2) Writing for conversational interfaces

As conversational interfaces are on the rise, being a designer now means being a good writer. It also means an added emphasis on the 4th dimension: time. UX and interaction design continue to edge further and further away from pure graphics and visuals, and toward the complex craft of designing experiences that unfold in time and space.

Visuals are still important, of course, as graphical interfaces certainly aren’t going away (remember item 1 in this list). However graphical solutions will start to shrink in prominence as other types of interfaces (gestural, conversational, invisible) are indeed on the rise.

3) Help us through the trough

Graph By NeedCokeNow Olga Tarkovskiy

Graph By NeedCokeNow Olga Tarkovskiy

The Gartner Hype Cycle shows us how tech hype works: it starts with a simmer, comes to a rapid boil and cools right down before slowly heating up again. There’s always an explosive peak—that’s where AI is at right now—followed by a disappointing bust, and finally a slow yet enlightened climb into widespread adoption.

As trained experts in understanding human needs, emotion and behavior, designers can help get us through the trough of disappointment, which is coming our way soon.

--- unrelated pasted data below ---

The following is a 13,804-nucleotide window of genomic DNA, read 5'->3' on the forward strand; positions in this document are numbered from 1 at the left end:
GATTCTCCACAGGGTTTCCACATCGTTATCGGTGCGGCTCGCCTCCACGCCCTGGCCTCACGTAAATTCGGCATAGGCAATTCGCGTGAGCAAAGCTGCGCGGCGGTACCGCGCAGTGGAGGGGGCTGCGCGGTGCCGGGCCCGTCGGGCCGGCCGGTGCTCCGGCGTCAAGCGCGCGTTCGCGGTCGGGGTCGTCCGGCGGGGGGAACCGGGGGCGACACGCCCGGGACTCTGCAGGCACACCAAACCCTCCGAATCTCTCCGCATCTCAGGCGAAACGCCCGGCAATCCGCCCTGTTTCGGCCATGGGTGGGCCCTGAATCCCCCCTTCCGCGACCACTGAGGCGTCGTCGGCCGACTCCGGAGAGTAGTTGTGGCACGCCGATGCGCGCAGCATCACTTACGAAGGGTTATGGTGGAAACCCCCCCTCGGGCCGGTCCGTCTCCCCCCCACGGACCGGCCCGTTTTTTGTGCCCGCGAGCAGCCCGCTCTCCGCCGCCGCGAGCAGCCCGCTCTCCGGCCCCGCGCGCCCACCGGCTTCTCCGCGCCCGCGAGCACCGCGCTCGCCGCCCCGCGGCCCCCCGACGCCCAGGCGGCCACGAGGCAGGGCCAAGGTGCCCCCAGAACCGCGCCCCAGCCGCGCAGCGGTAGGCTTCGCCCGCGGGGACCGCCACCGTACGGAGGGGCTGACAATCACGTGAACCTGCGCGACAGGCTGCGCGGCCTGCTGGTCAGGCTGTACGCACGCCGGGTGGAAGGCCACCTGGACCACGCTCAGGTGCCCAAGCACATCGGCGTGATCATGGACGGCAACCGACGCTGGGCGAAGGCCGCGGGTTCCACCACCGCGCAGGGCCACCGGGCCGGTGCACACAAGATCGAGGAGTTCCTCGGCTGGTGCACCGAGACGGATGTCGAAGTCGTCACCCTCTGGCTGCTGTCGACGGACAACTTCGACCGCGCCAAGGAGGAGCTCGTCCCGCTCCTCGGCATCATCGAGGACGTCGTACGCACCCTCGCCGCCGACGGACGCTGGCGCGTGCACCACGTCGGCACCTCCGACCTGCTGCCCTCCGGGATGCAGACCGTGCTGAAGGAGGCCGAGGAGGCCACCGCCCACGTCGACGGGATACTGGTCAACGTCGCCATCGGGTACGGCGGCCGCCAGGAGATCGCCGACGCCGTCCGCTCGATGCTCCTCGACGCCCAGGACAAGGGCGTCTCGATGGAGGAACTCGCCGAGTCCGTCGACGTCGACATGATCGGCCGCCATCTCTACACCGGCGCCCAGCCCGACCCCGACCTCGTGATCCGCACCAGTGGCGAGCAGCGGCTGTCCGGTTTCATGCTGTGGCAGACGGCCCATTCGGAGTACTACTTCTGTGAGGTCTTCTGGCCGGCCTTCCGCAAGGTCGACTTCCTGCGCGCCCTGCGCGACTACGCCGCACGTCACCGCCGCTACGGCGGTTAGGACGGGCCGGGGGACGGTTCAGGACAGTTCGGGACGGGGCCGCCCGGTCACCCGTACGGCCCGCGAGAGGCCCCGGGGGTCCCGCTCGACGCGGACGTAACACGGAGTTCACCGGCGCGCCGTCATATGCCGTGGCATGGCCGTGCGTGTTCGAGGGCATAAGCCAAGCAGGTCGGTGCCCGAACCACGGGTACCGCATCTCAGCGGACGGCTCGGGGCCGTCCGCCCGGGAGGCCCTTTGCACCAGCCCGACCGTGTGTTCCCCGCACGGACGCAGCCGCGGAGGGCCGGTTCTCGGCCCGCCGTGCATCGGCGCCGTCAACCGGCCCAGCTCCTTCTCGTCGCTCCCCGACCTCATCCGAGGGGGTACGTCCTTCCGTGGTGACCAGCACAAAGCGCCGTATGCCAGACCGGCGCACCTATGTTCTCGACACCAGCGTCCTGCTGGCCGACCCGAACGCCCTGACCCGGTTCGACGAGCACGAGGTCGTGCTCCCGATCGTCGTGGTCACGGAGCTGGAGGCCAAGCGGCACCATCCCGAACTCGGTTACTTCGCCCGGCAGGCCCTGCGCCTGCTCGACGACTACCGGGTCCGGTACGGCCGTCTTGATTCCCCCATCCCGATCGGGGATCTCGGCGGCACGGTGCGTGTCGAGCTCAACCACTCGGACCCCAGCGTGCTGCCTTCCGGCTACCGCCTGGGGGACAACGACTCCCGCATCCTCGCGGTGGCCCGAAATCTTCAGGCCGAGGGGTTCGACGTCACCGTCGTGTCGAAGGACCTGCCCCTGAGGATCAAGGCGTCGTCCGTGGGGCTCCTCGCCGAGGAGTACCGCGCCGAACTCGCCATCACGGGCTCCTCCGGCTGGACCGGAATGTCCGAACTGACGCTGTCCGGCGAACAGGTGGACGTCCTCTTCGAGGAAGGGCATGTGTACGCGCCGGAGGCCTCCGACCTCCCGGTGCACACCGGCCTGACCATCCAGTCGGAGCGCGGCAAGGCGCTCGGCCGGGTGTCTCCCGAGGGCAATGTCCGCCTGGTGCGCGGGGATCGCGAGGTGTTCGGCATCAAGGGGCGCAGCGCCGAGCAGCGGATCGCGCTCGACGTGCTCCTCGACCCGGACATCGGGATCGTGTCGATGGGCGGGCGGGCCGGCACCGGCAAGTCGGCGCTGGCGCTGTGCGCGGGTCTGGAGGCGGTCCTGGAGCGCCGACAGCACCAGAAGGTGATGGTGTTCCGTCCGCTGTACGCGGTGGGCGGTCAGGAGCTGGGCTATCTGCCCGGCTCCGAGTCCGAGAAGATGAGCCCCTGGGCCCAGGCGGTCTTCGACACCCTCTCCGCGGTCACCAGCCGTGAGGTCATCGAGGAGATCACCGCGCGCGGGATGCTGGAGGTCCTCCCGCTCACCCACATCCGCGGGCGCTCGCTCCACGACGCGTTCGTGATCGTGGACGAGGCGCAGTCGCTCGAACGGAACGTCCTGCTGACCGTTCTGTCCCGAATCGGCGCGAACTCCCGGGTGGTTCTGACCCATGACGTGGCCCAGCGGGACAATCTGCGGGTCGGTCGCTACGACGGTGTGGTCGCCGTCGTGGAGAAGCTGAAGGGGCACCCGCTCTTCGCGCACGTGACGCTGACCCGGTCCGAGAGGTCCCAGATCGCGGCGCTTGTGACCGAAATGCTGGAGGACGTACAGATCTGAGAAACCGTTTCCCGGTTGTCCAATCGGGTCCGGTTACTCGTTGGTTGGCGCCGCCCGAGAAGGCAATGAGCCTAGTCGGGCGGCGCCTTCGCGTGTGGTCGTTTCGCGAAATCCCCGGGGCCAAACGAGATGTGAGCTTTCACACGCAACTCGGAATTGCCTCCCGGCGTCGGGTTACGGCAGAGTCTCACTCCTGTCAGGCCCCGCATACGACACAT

Here are some open questions to frame the challenges ahead:

How might interface design support reasonable user expectations and help us avoid disappointment with early-stage AI?

How might we use our knowledge of pop culture (films like Ex Machina and Her for example) to bridge the expectation gap for consumers interacting with products that simply aren’t that sophisticated yet?

How might a neuroscientific understanding of how our brains processes images, sounds, and touch help us to know which interfaces are best-suited for which scenarios?
Choosing which tool to use at which moment is a process which can be supported by an understanding of the brain and how it processes information. Conversational interfaces are now just another tool in the designer’s toolbox. As with any tool, it’s important to know when and where to use it. Join us in the next part of this series for an interview with neuroscientist Nina Kraus for a deep dive into this question.

To start using your newfound knowledge, check out the ongoing Artificially Enhanced Banking Crowdstorm to share your vision of how Artificial Intelligence can help Deutsche Bank reinvent its customer service experience. There is a total prize pool of €25,000 and the chance to win a ticket to any TEDx event in the world including accommodation and travels.

Header is image taken from Gigacom.com

Katie Shelly

Katie Shelly is an experience designer with a 6 year track record in understanding people through human-centered design. She's currently earning her MA in Digital Experience Design at Hyper Island.



    Thx Katie! Very inspiring and interesting post! 🙂

    Agree, thanks for putting it together Katie, super interesting!

    Thanks again for sharing, Katie. Here the issue begins.